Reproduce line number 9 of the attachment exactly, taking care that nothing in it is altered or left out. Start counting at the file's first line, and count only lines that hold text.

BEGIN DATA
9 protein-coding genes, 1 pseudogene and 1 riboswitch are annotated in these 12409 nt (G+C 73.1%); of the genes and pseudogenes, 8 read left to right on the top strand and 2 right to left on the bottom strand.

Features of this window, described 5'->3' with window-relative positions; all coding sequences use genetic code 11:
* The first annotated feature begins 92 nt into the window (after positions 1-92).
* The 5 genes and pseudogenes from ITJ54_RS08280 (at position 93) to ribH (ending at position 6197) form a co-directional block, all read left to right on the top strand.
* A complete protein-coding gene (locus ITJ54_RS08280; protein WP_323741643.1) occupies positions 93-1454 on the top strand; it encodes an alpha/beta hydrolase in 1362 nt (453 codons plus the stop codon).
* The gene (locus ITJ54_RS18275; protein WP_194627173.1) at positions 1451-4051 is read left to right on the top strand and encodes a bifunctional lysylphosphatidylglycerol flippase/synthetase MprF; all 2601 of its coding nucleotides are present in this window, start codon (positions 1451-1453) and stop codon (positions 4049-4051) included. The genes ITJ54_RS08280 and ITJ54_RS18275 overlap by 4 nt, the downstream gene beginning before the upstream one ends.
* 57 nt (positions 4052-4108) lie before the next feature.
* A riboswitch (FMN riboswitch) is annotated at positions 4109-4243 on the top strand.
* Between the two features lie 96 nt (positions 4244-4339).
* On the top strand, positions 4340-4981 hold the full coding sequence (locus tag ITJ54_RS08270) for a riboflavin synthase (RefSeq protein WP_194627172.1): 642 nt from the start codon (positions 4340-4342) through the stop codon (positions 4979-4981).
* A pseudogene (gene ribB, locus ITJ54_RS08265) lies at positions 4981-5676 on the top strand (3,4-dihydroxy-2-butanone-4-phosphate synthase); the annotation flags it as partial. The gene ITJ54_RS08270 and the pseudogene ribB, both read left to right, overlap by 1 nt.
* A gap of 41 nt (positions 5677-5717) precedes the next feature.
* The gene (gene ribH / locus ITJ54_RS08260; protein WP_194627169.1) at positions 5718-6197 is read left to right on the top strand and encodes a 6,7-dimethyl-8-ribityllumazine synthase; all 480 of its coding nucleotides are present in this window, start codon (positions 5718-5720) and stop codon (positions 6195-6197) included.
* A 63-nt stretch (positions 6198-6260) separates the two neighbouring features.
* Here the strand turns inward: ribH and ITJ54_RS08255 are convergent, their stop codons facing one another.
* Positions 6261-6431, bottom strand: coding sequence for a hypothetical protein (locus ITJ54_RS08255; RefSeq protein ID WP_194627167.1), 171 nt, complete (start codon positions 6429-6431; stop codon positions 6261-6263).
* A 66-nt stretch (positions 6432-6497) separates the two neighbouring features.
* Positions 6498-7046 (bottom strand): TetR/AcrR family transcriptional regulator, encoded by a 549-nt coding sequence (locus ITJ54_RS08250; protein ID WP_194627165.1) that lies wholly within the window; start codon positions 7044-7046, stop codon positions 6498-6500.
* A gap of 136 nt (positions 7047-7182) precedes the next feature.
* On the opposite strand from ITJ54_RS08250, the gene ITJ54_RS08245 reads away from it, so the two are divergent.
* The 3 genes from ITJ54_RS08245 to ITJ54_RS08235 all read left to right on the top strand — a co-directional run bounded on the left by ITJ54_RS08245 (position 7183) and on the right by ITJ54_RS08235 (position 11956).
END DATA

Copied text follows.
* Between the two features lie 96 nt (positions 4244-4339).